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A knotty problem

Japanese knotweed has been a scourge for decades, but some gardeners embrace the invasive weed

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Dartmouth gardener Debbie Richard is in an ongoing battle with invasive Japanese knotweed. Photo by David MacDonald

Dartmouth gardener Debbie Richard is in an ongoing battle with invasive Japanese knotweed. Photo by David MacDonald

Looks can be deceiving. Just ask Debbie Richard, an avid gardener from Dartmouth. She endlessly battles with innocuous-looking plants determined to overrun her back yard.

She points to a patch of gout weed elbowing up against some rose and daphnia bushes. The pest has grown steadily for the past couple of years. “You can’t even put mulch down because [the gout weed] grows under it and grows right through,” she says. “They’re terrible creatures.”

But that’s nothing compared to the Japanese knotweed lining the back of her yard and those of her neighbours along James Street. Scores of tall, bamboo-like shoots with heart-shaped leaves pop up each and every year, growing as tall as three to four metres.

“You can almost see them growing,” Richard says. “It grows really fast.”

Japanese knotweed has been a scourge in Halifax for decades. Settlers introduced it to Nova Scotia in the 1800s for “ornamental, erosion control, and screening purposes,” according to HRM archives. Noble intentions aside, it’s a nuisance today.

“Nothing else will grow,” says Peter Duinker, a professor at Dalhousie University and a member of the HRM Urban Forest Management Steering Committee. He explains that once knotweed becomes established, it “almost 100 per cent” decimates the surrounding vegetation.

Clusters of knotweed dot the landscape all over the Halifax. Keen eyes will notice a patch near the entrance to the navy yard on Upper Water Street. There’s also a large patch on McNab’s Island.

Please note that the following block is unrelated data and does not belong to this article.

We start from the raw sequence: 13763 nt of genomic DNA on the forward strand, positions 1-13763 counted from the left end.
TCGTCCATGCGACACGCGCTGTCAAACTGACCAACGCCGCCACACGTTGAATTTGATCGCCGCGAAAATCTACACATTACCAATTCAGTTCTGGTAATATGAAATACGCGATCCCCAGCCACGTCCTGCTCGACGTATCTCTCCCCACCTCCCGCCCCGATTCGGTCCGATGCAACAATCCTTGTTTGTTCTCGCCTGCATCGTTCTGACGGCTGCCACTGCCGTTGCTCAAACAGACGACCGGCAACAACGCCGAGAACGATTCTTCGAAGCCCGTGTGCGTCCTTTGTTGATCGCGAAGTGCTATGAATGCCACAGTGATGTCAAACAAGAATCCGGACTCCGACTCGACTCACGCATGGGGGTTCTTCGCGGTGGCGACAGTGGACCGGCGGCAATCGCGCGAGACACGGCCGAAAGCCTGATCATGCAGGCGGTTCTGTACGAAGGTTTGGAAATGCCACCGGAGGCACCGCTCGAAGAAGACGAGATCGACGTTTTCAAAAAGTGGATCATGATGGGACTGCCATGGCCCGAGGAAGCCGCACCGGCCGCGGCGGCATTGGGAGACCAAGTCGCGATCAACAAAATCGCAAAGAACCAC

HRM has tried to fight the invader, especially in areas such as Point Pleasant Park. City staff placed black tarps over some patches in hopes of depriving the knotweed of sunlight. Workers have had little success.

“It is a very deeply rooted species that can reproduce from root fragments,” says Duinker. “Unless you want to nuke it with chemicals, you have to excavate a metre of soil and even then you may not get it done.”

And some people are accepting that it’s probably here to stay. “I think it looks really, really pretty,” says Dartmouth gardener Susanne MacLeod. “I love mine, I think it’s beautiful.”

She finds it makes for an excellent natural fence around her property.

“I actually dug a little bit up and planted it on another corner of the yard,” she said. “The flip side of the coin is that you have crazy gardeners like myself who love it, who can manipulate and work with it. It makes a nice accent to your garden.”

Most property owners aren’t so zen about it, though. “If I was looking at a property and it was surrounded by Japanese knotweed, I’d be thinking, first, would I even want the property,” Duinker says. “Secondly, I’d want to knock some value off before I buy it because I’d have to pay $10,000 for an excavator to get rid of it.”

Japanese knotweed is such a problem in the U.K. that some banks have refused to approve mortgage applications after discovering the weed on the homeowner’s property. Lenders have even refused mortgages if the weed was found on neighbouring yards.

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